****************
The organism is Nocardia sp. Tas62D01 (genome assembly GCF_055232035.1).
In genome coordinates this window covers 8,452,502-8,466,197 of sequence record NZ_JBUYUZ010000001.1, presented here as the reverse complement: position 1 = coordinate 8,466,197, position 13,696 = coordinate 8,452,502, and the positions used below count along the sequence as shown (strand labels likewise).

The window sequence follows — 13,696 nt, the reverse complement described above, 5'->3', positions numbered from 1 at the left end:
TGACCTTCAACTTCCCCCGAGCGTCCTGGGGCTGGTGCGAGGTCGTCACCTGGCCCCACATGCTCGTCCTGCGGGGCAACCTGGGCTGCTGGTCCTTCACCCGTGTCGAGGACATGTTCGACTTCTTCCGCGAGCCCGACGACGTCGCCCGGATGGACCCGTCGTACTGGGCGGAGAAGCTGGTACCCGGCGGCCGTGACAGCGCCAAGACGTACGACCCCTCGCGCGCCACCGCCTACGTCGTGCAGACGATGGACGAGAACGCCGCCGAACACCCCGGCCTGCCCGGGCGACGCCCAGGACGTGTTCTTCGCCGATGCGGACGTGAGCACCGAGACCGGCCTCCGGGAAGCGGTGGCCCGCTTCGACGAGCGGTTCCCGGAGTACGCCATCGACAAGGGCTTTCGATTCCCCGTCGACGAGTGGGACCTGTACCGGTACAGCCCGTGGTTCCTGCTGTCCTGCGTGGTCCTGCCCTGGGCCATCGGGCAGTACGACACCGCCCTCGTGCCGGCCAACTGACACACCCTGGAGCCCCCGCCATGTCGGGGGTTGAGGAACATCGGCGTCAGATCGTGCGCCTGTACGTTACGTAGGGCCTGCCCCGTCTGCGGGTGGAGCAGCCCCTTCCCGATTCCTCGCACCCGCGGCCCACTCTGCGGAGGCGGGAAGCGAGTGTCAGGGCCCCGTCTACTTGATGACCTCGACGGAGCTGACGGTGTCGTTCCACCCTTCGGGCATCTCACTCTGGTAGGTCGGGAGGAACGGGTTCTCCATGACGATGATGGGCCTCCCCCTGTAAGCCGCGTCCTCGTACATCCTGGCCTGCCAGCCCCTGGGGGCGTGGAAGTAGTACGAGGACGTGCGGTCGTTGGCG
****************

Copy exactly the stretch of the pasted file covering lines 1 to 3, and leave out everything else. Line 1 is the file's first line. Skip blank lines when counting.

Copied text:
The organism is Nocardia sp. Tas62D01 (genome assembly GCF_055232035.1).
In genome coordinates this window covers 8,452,502-8,466,197 of sequence record NZ_JBUYUZ010000001.1, presented here as the reverse complement: position 1 = coordinate 8,466,197, position 13,696 = coordinate 8,452,502, and the positions used below count along the sequence as shown (strand labels likewise).

The window sequence follows — 13,696 nt, the reverse complement described above, 5'->3', positions numbered from 1 at the left end: